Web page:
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FC8 – Faster 68K Decompression

compress-data

Data compression is fun! I’ve written a new compression scheme that’s designed to be as fast as possible to decompress on a 68K CPU, while still maintaining a decent compression density. I’m calling it FC8, and you can get the generic C implementation and optimized 68K decompressor from the project’s Github repository. I’ve probably reinvented the wheel with this, and in a non-optimal way too, but once I started I found that I couldn’t stop. My intended platform for FC8 is 68020 and 68030-based vintage Macintosh computers, but it should be easily portable to other classic computers, microcontrollers, and similar minimal systems.

The main loop of the 68K decompressor is exactly 256 bytes, so it fits entirely within the instruction cache of the 68020/030. Decompression speed on a 68030 is about 25% as fast as an optimized memcpy of uncompressed data, which is essentially an unrolled loop of 4-byte move.l instructions with no computation involved. Compared to that, I think 25% is pretty good, but I can always hope for more. 🙂

In the previous post, I described how I was using compression to squeeze a larger rom-disk image into a custom replacement Macintosh ROM that I’m designing. I began with a compression algorithm called LZG, written by Marcus Geelnard. It worked well, but the 68K decompression seemed disappointingly slow. I tried to contact the author to discuss it, but couldn’t find any email address or other contact info, so I eventually drifted towards creating my own compression method loosely based on LZG. This became FC8. On a 68030 CPU, FC8 compresses data equally as tightly as LZG and decompresses 1.5x to 2x faster. FC8 retains much of the compression acceleration code from LZG, as well as the idea of quantizing lengths, but the encoding and decompressor are new.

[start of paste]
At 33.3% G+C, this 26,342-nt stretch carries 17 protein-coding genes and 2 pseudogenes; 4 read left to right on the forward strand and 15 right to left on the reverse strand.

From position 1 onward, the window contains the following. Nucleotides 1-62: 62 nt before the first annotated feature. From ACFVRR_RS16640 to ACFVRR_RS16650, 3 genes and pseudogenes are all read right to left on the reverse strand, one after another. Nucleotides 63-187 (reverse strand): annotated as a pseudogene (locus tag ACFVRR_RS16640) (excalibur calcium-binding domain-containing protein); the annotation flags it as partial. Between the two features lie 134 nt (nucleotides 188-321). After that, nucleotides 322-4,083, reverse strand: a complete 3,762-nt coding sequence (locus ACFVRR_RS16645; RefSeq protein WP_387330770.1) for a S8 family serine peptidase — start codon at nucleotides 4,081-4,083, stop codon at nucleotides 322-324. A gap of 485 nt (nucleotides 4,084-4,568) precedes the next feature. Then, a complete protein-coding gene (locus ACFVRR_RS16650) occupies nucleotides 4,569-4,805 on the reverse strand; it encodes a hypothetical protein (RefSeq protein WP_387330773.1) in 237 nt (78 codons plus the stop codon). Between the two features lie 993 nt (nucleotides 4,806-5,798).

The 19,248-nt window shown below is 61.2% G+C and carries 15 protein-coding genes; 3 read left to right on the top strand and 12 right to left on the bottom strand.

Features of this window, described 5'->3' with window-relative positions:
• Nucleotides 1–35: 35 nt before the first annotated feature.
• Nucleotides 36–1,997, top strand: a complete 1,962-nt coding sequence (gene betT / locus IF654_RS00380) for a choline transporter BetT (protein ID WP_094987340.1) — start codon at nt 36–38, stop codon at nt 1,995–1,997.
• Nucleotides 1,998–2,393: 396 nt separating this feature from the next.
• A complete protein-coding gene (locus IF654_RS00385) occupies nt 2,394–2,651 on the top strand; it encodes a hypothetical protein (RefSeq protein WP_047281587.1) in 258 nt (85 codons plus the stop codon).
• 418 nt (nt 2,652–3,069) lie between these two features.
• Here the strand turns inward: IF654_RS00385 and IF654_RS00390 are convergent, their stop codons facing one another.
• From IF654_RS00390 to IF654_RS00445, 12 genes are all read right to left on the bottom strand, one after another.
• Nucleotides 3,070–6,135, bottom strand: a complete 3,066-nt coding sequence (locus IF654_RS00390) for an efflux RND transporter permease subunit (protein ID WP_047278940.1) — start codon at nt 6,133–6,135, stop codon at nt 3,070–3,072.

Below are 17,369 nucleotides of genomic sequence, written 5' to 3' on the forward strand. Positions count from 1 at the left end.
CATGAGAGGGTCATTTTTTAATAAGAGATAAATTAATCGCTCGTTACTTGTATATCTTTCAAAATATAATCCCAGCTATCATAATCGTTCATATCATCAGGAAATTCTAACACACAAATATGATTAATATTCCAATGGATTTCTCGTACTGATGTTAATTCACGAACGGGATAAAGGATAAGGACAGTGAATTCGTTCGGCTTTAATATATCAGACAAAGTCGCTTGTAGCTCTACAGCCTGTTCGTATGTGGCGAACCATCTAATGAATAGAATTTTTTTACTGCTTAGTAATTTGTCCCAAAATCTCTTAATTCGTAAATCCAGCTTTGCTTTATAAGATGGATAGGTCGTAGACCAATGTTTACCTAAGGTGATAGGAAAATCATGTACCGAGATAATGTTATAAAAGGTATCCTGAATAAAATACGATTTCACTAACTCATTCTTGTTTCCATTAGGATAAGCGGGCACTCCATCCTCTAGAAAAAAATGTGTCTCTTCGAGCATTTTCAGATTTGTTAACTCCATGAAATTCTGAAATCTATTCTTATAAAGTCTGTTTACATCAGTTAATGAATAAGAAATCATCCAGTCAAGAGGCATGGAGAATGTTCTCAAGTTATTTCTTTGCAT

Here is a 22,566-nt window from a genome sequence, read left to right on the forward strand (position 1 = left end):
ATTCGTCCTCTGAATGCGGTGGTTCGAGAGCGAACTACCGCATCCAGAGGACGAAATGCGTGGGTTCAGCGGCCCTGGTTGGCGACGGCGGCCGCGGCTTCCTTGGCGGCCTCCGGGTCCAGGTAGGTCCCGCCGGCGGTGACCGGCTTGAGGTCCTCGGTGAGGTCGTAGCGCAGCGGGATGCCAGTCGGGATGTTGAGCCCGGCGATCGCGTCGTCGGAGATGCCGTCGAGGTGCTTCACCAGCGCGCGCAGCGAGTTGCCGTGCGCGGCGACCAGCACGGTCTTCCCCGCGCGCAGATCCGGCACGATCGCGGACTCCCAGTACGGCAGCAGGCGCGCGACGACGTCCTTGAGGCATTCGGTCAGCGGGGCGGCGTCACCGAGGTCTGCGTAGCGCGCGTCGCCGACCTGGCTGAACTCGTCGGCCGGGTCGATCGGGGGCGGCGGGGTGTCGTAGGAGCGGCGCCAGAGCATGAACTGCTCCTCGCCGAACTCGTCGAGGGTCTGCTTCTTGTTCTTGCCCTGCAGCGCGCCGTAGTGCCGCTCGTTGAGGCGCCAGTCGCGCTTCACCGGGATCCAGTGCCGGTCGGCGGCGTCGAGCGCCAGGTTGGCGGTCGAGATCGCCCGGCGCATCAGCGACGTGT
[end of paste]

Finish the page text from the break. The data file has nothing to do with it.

The algorithm is based on the classic LZ77 compression scheme, with a 128K sliding history window and with duplicated data replaced by (distance,length) backref markers pointing to previous instances of the same data. No extra RAM is required during decompression, aside from the input and output buffers. The compressed data is a series of tokens in this format:

  • LIT = 00aaaaaa = next aaaaaa+1 bytes are literals
  • BR0 = 01baaaaa = backref to offset aaaaa, length b+3
  • EOF = 01×00000 = end of file
  • BR1 = 10bbbaaa’aaaaaaaa = backref to offset aaa’aaaaaaaa, length bbb+3
  • BR2 = 11bbbbba’aaaaaaaa’aaaaaaaa = backref to offset a’aaaaaaaa’aaaaaaaa, length lookup_table[bbbbb]

The encoding may look slightly strange, such as only a single bit for the backref length in BR0, but this produced the best results in my testing with sample data. The length lookup table enables encoding of backrefs up to 256 bytes in length using only 5 bits, though some longer lengths can’t be encoded directly. These are encoded as two successive backrefs, each with a smaller length.

The biggest conceptual changes vs LZG were the introductions of the LIT and EOF tokens. EOF eliminates the need to check the input pointer after decoding each token to determine if decompression is complete, and speeds things up slightly. LIT enables a whole block of literals to be quickly copied to the output buffer, instead of checking each one to see if it’s a backref token. This speeds things up substantially, but also swells the size of the data. In the worst case, a single literal would encode as 1 byte in LZG but 2 bytes in FC8, making it twice as expensive! All the other changes were needed to cancel out the compression bloat introduced by the LIT token, with the end result that FC8 compresses equally as compactly as LZG. Both compressed my sample data to about 63% of original size.